Washington Post Survey
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TLaHaye
July 25, 2005
Member since 02/9/2005
136 posts
The Post is running a survey to vote for the best ski resort in the region. Voting runs to 8/1/05. You may need to register for Washingtonpost.com to vote, but get in there and make your feelings known. Here's the link

http://www.washingtonpost.com/ac2/wp-dyn...&bannerID=0
Roger Z
July 26, 2005
Member since 01/16/2004
2,181 posts
Salt Lake City is only four hours away... why isn't Snowbird on the list? What's Crush supposed to vote for?
schlittenfahrten
July 26, 2005
Member since 07/26/2005
24 posts
cool! Would like to see the results
johnfmh - DCSki Columnist
July 26, 2005
Member since 07/18/2001
1,914 posts
I expect everyone to vote for Timberline.
DCSki Sponsor: Massanutten Resort
lbotta - DCSki Supporter
July 26, 2005
Member since 10/18/1999
1,526 posts
John, even I may vote Timberline... The delay in new terrain at Snowshoe is inconceivable. The lines this year may be unbearable. That is, if we have a winter...
snowcone
July 26, 2005
Member since 09/27/2002
589 posts
I agree with lbotta ... I sure didn't vote for Snowshoe and for the same reason. That's not to say we don't ski there but I think that lately they have been living way too much on their previous reputation. I voted for a resort that is actively building facilities for skiers. Sorry John, cant vote for Timberline ... yet, not been there, maybe this winter!
johnfmh - DCSki Columnist
July 26, 2005
Member since 07/18/2001
1,914 posts
Lou and Snowcone:

I was up there yesterday and am impressed by the progress on the new trail. While it is obviously an access trail for housing lots and fairly flat, it's also incredibly long--nearly as long as Salamander. Once completed, it will give beginners two great top-to-bottom options and keep them away from the blues, blacks, and double blacks. Timberline already has some of the least conjested slopes in the region and they will get even quieter once this new trail is finished. People complain about the slow lifts at Timberline but as in the case of MRG, they do keep traffic down on the slopes, which can make for terrific powder days, even on weekends. That's what people say over and over again on the lifts, "Complain all you want about Timberline, but nothing in the region beats its ample terrain after a good snowfall." It takes a few days before all the stashes in the woods get tracked out.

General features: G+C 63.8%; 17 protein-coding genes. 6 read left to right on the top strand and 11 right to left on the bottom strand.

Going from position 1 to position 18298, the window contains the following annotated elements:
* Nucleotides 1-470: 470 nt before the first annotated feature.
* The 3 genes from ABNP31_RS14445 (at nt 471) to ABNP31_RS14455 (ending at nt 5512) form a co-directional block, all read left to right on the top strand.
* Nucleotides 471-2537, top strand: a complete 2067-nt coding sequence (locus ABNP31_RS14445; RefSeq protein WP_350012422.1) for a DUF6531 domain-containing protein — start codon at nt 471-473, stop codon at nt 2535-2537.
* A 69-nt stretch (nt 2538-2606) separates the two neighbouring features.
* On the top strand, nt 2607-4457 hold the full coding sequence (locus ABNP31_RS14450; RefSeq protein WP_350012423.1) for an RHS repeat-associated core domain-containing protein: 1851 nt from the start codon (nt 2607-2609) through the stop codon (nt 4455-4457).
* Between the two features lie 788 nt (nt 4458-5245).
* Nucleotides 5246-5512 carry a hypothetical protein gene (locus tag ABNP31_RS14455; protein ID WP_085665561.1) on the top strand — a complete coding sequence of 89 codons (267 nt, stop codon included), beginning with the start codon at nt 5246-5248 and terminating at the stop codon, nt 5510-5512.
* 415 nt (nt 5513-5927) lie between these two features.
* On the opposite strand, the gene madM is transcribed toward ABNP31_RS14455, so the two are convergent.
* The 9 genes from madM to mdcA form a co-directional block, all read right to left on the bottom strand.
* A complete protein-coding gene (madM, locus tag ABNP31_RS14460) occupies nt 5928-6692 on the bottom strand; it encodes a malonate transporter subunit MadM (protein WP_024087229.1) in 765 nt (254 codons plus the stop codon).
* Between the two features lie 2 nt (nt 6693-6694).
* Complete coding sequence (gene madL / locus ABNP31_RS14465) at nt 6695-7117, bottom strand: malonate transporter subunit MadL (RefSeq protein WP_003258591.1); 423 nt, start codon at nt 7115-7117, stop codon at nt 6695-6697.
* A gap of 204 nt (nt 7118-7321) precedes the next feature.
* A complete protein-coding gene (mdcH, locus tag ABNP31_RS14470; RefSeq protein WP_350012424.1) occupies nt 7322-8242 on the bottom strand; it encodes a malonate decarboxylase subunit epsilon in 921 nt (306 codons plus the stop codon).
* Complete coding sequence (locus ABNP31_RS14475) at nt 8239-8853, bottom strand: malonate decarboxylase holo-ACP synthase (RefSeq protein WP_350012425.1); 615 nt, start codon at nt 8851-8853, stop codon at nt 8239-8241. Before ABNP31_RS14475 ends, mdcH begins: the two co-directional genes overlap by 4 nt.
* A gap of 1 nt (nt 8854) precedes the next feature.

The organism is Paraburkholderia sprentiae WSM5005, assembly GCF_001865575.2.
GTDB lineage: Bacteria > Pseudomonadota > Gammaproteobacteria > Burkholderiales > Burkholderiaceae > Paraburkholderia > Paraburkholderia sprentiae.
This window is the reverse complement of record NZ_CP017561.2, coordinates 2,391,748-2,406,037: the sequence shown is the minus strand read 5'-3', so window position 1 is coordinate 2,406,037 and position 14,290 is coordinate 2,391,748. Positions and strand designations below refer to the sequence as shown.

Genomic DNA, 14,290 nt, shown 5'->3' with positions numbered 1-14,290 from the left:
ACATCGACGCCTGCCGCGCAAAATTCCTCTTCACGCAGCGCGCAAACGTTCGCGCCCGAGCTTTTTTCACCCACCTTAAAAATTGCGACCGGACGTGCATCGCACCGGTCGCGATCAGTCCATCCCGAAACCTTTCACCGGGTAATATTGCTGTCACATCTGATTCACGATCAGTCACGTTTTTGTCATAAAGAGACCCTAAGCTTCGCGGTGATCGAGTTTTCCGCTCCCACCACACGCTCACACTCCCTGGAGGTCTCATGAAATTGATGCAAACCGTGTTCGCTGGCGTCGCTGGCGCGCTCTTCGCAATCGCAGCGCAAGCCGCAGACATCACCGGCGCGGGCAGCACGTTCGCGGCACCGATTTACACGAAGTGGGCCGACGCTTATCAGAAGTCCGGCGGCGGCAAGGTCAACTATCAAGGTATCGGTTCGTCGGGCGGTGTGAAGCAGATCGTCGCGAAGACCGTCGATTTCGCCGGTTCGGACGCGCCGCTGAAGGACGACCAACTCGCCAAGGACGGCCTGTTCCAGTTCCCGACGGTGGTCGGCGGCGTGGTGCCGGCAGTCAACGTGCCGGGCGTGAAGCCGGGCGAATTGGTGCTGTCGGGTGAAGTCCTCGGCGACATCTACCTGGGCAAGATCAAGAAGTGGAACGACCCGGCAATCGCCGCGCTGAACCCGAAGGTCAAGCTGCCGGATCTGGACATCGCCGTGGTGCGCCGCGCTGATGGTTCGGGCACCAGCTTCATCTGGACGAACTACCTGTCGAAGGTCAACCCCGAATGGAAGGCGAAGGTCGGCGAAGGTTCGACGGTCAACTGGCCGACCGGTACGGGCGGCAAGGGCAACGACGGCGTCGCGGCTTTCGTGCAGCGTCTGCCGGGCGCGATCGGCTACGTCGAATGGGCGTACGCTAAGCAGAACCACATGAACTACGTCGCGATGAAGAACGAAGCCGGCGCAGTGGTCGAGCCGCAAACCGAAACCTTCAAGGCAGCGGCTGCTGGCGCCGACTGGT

lbotta - DCSki Supporter
July 26, 2005
Member since 10/18/1999
1,526 posts
I think part of the problem at Snowshoe is that the specialization of functional directorates in a corporate entity allows for non-coordinated action -- that is the lodging and ski operations segments don't necessarily talk to each other. Snowshoe clearly sees that it has become a crowded resort and yet more development takes place with no commesurate effort in the ski trail expansion. Recipe for crowds.
johnfmh - DCSki Columnist
July 26, 2005
Member since 07/18/2001
1,914 posts
Quote:

I think part of the problem at Snowshoe is that the specialization of functional directorates in a corporate entity allows for non-coordinated action -- that is the lodging and ski operations segments don't necessarily talk to each other. Snowshoe clearly sees that it has become a crowded resort and yet more development takes place with no commesurate effort in the ski trail expansion. Recipe for crowds.




There's a similar disconnect between development and ski area expansion at Timberline, although the results are very different. Various realtors continue to sell housing lots for outrageous sums of money when what the market wants are less expensive, slopeside condos. The result: lots of trophy homes on the market and almost no condos. Also, the trophy homes do not solve the lodging problems at Timberline because most skiers can't afford to rent them. I'm not complaining too much because the situation still translates into low crowds, but it does not make me optimistic about the long-term financial health of the resort. Timberline desperately needs more Snowshoe style condos to build up its skier numbers.